2. Institute uniform operating practices that everyone will be expected to conform to, such as operating hours of work, dress code, office appearance, speech and conduct, etc. Such uniformity stresses the equality of the workers. As another suggestion, downplay job titles and put more emphasis on work assignments instead. Job titles tend to emphasize a person’s stature in a company and can be disruptive in terms of equality.
3. Establish standard practices for executing work assignments, thereby everyone is following the same methods, and using the same tools and techniques in their work effort. This improves communications, provides for the interchangeability of workers, and promotes the development of quality work products.
4. Make sure everyone knows their responsibilities and assignments and understands their importance. Nobody wants to be regarded as the weakest link and, as such, the manager must be able to communicate their importance and carefully balance the workload. Yes, there will be those workers who will undoubtedly excel over others, but teamwork is a group effort. If a weaker worker needs additional training, either give it to him/her or replace the person.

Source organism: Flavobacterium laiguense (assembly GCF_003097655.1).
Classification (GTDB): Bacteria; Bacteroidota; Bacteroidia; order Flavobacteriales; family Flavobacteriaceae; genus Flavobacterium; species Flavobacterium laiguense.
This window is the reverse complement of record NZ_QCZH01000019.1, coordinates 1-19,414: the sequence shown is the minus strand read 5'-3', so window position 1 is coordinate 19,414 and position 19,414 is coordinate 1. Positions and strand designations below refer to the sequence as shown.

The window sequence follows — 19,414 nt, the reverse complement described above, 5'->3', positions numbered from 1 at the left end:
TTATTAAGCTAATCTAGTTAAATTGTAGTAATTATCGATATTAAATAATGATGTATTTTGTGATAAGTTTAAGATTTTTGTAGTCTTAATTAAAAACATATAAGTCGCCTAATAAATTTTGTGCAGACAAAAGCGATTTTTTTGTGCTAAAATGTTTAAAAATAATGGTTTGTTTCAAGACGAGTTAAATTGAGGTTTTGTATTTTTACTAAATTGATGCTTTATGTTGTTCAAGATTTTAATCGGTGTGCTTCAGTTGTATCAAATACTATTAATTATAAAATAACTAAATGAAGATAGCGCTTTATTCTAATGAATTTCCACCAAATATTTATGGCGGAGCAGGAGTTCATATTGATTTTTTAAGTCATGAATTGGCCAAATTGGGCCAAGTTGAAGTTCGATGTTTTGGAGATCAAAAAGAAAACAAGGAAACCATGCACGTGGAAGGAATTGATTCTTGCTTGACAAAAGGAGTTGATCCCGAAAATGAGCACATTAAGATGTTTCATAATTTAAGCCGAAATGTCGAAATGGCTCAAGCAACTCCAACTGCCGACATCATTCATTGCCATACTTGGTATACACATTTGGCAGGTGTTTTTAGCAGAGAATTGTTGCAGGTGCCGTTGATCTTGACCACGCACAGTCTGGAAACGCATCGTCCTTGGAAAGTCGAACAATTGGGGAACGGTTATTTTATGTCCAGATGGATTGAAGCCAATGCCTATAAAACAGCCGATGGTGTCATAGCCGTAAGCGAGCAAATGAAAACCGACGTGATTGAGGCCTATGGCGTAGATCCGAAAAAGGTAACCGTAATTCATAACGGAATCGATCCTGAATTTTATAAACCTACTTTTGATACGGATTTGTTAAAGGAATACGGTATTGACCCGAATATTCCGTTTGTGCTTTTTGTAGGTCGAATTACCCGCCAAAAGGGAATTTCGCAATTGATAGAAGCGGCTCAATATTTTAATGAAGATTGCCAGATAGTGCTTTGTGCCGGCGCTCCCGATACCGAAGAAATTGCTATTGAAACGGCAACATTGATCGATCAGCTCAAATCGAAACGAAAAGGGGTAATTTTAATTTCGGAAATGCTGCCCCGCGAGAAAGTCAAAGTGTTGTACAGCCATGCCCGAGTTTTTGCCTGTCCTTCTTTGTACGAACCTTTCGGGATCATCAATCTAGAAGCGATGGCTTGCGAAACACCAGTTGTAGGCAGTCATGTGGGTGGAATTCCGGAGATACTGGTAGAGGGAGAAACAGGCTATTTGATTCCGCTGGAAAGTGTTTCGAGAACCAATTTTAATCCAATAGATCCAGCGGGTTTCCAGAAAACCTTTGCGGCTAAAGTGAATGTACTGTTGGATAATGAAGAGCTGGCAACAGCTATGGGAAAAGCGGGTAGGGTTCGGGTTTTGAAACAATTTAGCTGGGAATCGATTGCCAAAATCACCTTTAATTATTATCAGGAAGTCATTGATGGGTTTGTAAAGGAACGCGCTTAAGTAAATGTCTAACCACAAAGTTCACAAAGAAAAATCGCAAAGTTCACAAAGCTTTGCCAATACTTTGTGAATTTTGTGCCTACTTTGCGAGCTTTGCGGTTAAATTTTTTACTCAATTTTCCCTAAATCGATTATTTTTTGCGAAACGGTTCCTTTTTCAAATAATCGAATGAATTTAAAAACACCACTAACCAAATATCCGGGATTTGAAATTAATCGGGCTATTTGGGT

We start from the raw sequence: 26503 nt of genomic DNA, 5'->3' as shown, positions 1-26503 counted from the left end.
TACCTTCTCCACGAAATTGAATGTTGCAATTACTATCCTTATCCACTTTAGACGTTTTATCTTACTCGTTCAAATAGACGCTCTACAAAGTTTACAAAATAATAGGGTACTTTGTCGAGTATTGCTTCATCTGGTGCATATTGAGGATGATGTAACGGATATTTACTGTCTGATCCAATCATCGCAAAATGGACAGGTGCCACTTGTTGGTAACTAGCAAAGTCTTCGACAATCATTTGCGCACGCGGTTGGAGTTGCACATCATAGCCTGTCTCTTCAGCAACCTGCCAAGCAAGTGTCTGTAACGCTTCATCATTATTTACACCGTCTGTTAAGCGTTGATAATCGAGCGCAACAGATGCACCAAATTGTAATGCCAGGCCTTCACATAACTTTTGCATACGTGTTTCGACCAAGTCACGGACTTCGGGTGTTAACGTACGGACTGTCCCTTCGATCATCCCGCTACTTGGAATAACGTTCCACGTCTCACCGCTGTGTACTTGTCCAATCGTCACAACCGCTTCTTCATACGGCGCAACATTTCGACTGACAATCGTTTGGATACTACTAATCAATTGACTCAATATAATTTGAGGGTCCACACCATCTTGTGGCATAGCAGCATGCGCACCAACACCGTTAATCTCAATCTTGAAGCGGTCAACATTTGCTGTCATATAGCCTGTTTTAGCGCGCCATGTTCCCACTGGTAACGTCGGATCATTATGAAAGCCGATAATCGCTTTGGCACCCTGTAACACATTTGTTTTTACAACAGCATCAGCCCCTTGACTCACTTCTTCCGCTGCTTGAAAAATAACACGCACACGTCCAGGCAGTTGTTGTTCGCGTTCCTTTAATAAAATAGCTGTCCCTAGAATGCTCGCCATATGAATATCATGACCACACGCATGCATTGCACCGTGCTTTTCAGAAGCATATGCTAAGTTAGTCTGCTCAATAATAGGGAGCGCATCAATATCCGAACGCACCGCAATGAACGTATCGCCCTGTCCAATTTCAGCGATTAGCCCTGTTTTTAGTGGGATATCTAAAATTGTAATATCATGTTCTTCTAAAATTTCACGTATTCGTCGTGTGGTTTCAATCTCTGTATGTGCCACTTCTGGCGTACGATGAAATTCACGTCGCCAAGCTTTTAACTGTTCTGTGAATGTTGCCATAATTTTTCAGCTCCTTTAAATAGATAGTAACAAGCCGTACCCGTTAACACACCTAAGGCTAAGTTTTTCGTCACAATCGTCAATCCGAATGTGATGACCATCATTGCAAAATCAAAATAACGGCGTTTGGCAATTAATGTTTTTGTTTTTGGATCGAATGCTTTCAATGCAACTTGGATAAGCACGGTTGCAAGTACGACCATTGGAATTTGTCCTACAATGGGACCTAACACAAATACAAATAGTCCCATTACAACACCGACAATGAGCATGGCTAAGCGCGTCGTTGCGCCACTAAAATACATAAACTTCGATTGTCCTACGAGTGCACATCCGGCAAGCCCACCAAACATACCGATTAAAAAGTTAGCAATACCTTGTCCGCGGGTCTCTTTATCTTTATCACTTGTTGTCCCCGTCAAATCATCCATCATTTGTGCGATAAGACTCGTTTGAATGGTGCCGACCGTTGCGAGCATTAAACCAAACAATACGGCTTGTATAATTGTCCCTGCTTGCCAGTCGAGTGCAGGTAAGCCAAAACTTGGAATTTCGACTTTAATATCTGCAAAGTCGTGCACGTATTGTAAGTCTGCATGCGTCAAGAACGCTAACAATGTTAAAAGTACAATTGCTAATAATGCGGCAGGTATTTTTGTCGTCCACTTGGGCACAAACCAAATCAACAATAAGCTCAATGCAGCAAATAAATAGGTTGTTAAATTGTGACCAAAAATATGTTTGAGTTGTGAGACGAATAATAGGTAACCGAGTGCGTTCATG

5. Routinely check progress. Whenever applicable, keep statistics on both team and individual performance. However, it is not important to publish such stats. It is important for the leader to know the team’s strengths and weaknesses, but it is nobody else’s business.
6. Be on the lookout for conflicts in working relationships. Some people will simply not get along and it is up to the manager to referee such conflicts. Either have the people work out their differences, keep them apart, or rid yourself of them. You want harmony, not contention, on your team.
7. Allow time for the team to meet and discuss issues as a group. This keeps everyone in tune with common goals, problems, and the team’s general progress. It also allows the team to socialize and form a camaraderie (a bonding of unity).
8. Recognize individual achievement but reward on a team basis as opposed to an individual basis.
Are we really trying to promote teamwork or is this nothing more than the latest corporate fad that is being implemented more for public relations than anything else? Let’s hope for the former and not the latter. Teamwork is a powerful concept, particularly when there is anything of substance to be done.